1Like many of his contemporaries, Montesquieu practiced the most useful taking of “extracts” or reading notes, with which they constituted open or systematic documentary dossiers. But what is more original, and particularly useful to the study of his work, is that he made a particular use of it, through a system of interreferences enough traces of which remain for us to know his work methods better; on the other hand several hundred pages (at least fifteen hundred) of these extracts subsist, which allows us to study them for themselves, the better to understand how and why Montesquieu did these readings. Finally, they appear as the indispensable intermediary between his sources, carefully specified in his notes, and his works.
2In the Lettres persanes, compilers are vigorously castigated (LP, 64 ); but that in no way helps us here, since Rica contested the right of compilers to be called authors: like the translator (LP, 123 ), the compiler thinks he is creating a new work but merely repeats someone else. But it is something else that Montesquieu is after: assembling a documentary portfolio for himself that stimulates reflection. Does he therefore follow the humanist principles renewed in the seventeenth century? It would be a serious mistake to think so, or to lead others to do so (Dornier 2008; for a fuller demonstration, see the introduction to Geographica, 2007, and Volpilhac-Auger, 1999 and 2003). Does he conform to the recommendations of the Oratorians at Juilly, who advise the assembly of thematic dossiers? To think so leads to missing the essential point of Montesquieu’s procedure, and his principal originality, which could only escape Henri Roddier (1952), who knew nothing of the collections assembled by Montesquieu, inaccessible before 1953, the true publication date of the first extracts of Geographica (see below).
3This portfolio is important: if we carefully follow the work’s internal references and tally the volumes preserved, we come to about eighty extracts of an author or work (from the Qu’ran [Alcoran] to Wansleben, in alphabetical order, in French, in accordance with contemporary spelling), and 28 assorted collections, mainly thematic (“Pièces diverses” but also Juridica and Politica, of two volumes each) – figures which we will consider provisional, so hypothetical is their reconstitution. But are we therefore dealing with compilations? This is long believed, to the point of publishing only very partially, as the 1953 edition directed by André Masson had done, in his volume II, texts from Geographica II that were held to be simple copies, obviously quite reduced with respect to the originals; at that time the only parts published contained a personal comment of Montesquieu’s. Now not only are these comments much more numerous that was then said, but the very writing of these notes filters through manifestly revealing choices: when he reads Father Du Halde’s Description de la Chine (1735), Montesquieu retains only 3%; we notice for example that he points out several times, and sometimes in extensive detail, that the Chinese emperors allowed themselves to be easily fooled by charlatans proposing an immortality potion to them. This reveals that Montesquieu is attentive to all the signs of superstition among a people whom the Jesuits wanted to portray as absorbed by spirituality… This fully justifies the publication of these notes in the edition of the Œuvres complètes: what filled a few dozen pages in 1953 and 1955 will fill more than two thousand in the new edition. Not to mention fragments of reading notes which can be found here and there in the Spicilège…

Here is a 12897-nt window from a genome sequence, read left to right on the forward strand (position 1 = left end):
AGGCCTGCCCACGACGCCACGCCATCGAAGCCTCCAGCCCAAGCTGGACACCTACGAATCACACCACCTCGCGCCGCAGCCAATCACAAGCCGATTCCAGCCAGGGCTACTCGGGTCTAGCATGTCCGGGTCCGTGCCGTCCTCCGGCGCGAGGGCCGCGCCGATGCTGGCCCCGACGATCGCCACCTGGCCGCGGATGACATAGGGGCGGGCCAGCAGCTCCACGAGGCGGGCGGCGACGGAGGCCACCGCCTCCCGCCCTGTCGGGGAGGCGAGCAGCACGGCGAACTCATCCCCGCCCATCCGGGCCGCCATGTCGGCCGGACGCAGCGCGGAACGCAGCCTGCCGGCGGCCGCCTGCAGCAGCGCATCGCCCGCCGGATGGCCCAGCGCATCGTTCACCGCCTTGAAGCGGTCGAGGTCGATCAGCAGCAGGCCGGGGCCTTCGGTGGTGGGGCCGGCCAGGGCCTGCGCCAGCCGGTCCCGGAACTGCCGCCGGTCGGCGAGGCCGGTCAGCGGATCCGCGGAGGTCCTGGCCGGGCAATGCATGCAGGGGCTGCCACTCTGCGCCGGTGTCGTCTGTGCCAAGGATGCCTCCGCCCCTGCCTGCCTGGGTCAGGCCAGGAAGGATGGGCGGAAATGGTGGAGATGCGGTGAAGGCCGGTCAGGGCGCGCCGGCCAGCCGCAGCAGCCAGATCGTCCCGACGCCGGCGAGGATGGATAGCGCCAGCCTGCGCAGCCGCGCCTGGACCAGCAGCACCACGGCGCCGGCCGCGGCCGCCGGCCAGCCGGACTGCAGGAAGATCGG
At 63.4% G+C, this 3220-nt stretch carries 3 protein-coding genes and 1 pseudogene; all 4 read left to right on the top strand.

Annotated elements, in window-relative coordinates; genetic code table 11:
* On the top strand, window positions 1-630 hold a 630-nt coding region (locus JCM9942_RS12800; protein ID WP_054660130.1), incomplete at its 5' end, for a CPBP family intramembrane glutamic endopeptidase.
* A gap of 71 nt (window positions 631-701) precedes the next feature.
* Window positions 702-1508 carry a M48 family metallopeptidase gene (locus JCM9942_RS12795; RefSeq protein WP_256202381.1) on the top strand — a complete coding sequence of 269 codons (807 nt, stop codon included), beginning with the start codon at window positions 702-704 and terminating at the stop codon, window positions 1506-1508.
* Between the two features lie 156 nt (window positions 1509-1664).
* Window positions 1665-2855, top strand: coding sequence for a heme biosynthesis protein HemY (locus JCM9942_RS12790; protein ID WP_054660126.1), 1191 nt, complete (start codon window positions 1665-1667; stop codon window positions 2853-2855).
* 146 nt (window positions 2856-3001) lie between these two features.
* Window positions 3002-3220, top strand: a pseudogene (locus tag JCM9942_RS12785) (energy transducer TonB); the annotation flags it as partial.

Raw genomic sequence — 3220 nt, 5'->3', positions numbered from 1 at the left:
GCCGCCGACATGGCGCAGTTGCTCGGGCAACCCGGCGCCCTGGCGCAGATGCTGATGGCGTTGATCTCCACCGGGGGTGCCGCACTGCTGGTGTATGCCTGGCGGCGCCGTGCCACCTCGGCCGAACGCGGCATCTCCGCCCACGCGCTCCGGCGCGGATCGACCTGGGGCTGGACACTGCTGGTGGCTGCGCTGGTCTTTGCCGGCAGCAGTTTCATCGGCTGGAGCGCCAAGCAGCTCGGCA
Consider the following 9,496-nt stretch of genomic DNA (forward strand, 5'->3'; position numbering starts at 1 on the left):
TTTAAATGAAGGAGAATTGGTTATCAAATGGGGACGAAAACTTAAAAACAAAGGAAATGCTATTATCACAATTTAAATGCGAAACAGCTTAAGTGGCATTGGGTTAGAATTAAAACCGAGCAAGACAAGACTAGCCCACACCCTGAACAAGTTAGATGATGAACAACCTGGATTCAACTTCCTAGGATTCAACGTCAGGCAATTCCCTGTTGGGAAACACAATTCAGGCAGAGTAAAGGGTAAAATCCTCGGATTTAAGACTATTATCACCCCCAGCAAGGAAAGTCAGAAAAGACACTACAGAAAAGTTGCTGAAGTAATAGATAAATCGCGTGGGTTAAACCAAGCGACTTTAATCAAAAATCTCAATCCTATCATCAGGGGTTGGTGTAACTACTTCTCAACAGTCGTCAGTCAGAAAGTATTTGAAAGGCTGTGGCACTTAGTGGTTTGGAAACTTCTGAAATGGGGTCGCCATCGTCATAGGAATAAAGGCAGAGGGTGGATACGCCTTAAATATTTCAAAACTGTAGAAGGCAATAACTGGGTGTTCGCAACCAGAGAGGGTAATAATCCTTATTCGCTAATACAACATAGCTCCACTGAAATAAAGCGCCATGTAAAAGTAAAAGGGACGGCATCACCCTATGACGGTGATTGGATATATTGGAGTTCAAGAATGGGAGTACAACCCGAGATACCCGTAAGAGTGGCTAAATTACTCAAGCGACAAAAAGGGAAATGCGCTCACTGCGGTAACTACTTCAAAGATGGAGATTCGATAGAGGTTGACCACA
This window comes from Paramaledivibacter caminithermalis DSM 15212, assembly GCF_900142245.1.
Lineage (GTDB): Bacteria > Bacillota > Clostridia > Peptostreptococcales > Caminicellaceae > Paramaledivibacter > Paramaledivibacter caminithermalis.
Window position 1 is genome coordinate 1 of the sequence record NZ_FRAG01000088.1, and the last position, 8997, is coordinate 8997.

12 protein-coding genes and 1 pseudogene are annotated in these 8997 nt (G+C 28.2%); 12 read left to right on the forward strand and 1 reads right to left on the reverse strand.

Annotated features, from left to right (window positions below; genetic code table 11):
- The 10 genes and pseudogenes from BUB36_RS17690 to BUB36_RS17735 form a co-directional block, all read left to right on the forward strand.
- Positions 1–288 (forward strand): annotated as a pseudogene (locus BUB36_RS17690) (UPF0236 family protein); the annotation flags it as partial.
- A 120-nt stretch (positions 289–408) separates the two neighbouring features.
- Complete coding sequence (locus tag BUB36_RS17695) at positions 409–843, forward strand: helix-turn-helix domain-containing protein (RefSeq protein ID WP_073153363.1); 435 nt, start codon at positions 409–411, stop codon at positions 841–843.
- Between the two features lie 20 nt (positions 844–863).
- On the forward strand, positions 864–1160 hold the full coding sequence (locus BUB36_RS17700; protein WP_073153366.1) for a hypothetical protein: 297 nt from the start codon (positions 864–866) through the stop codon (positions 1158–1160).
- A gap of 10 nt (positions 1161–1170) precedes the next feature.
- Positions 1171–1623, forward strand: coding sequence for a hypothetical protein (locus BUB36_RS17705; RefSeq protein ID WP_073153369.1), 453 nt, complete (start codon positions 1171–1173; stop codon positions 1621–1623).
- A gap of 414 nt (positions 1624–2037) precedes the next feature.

4The first notes which Montesquieu took seem to be on Roman law: this is the Collectio juris, a group of six volumes first published in 2005; it ought no doubt to be accorded a particular status, since it is mainly a working corpus, annotated by Montesquieu during his years of study and early years in the parlement, training himself for the profession. Though it is not very useful for L’Esprit des lois (indeed, these notes date from before 1721, essentially from the period 1709-1713), for which he returns to the original text of the Corpus juris civilis rather than to his former notes, this important collection for the first time allows us to measure Montesquieu’s intellectual formation, at a decisive moment in his career. It reveals a Montesquieu who takes on Roman law, which will leave in him an indelible mark. Another collection, and in fact the only true “compilation”, is the Recueil d’airs, constitued by Montesquieu for the Prince of Wales, and thus destined for a particular use (only its summary is published in Œuvres et écrits divers II, thus in vol. IX of the Œuvres complètes).